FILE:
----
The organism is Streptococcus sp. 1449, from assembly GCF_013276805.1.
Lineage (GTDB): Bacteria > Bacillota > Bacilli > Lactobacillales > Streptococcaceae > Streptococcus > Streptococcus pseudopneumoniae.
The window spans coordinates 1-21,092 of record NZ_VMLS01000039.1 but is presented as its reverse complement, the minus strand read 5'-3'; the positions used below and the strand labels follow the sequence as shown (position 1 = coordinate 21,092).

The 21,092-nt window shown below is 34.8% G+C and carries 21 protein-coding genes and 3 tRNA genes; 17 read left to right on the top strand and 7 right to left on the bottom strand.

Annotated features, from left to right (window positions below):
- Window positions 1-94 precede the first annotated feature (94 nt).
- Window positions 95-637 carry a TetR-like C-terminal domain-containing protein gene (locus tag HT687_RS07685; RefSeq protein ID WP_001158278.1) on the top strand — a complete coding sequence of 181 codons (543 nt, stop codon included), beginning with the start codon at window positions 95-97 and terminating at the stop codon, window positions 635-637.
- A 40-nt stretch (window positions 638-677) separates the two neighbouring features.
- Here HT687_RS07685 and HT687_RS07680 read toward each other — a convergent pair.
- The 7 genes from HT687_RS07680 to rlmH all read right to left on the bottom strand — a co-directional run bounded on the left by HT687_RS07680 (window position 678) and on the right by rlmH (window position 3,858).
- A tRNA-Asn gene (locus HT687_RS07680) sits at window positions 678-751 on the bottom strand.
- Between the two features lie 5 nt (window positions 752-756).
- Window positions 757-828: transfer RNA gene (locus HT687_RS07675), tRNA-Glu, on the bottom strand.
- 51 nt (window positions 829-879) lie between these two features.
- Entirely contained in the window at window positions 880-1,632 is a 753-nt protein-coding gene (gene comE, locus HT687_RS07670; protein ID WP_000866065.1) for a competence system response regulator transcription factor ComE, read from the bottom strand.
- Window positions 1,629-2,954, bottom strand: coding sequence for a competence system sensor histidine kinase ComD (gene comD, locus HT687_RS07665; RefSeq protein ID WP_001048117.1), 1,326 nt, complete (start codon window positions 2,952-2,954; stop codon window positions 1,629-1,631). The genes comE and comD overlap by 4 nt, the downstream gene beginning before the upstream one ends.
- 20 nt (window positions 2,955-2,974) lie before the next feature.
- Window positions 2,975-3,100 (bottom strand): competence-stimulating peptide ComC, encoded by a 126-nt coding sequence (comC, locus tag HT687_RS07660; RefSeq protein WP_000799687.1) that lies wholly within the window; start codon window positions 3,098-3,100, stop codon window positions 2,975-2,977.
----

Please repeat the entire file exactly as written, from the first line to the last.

The organism is Streptococcus sp. 1449, from assembly GCF_013276805.1.
Lineage (GTDB): Bacteria > Bacillota > Bacilli > Lactobacillales > Streptococcaceae > Streptococcus > Streptococcus pseudopneumoniae.
The window spans coordinates 1-21,092 of record NZ_VMLS01000039.1 but is presented as its reverse complement, the minus strand read 5'-3'; the positions used below and the strand labels follow the sequence as shown (position 1 = coordinate 21,092).

The 21,092-nt window shown below is 34.8% G+C and carries 21 protein-coding genes and 3 tRNA genes; 17 read left to right on the top strand and 7 right to left on the bottom strand.

Annotated features, from left to right (window positions below):
- Window positions 1-94 precede the first annotated feature (94 nt).
- Window positions 95-637 carry a TetR-like C-terminal domain-containing protein gene (locus tag HT687_RS07685; RefSeq protein ID WP_001158278.1) on the top strand — a complete coding sequence of 181 codons (543 nt, stop codon included), beginning with the start codon at window positions 95-97 and terminating at the stop codon, window positions 635-637.
- A 40-nt stretch (window positions 638-677) separates the two neighbouring features.
- Here HT687_RS07685 and HT687_RS07680 read toward each other — a convergent pair.
- The 7 genes from HT687_RS07680 to rlmH all read right to left on the bottom strand — a co-directional run bounded on the left by HT687_RS07680 (window position 678) and on the right by rlmH (window position 3,858).
- A tRNA-Asn gene (locus HT687_RS07680) sits at window positions 678-751 on the bottom strand.
- Between the two features lie 5 nt (window positions 752-756).
- Window positions 757-828: transfer RNA gene (locus HT687_RS07675), tRNA-Glu, on the bottom strand.
- 51 nt (window positions 829-879) lie between these two features.
- Entirely contained in the window at window positions 880-1,632 is a 753-nt protein-coding gene (gene comE, locus HT687_RS07670; protein ID WP_000866065.1) for a competence system response regulator transcription factor ComE, read from the bottom strand.
- Window positions 1,629-2,954, bottom strand: coding sequence for a competence system sensor histidine kinase ComD (gene comD, locus HT687_RS07665; RefSeq protein ID WP_001048117.1), 1,326 nt, complete (start codon window positions 2,952-2,954; stop codon window positions 1,629-1,631). The genes comE and comD overlap by 4 nt, the downstream gene beginning before the upstream one ends.
- 20 nt (window positions 2,955-2,974) lie before the next feature.
- Window positions 2,975-3,100 (bottom strand): competence-stimulating peptide ComC, encoded by a 126-nt coding sequence (comC, locus tag HT687_RS07660; RefSeq protein WP_000799687.1) that lies wholly within the window; start codon window positions 3,098-3,100, stop codon window positions 2,975-2,977.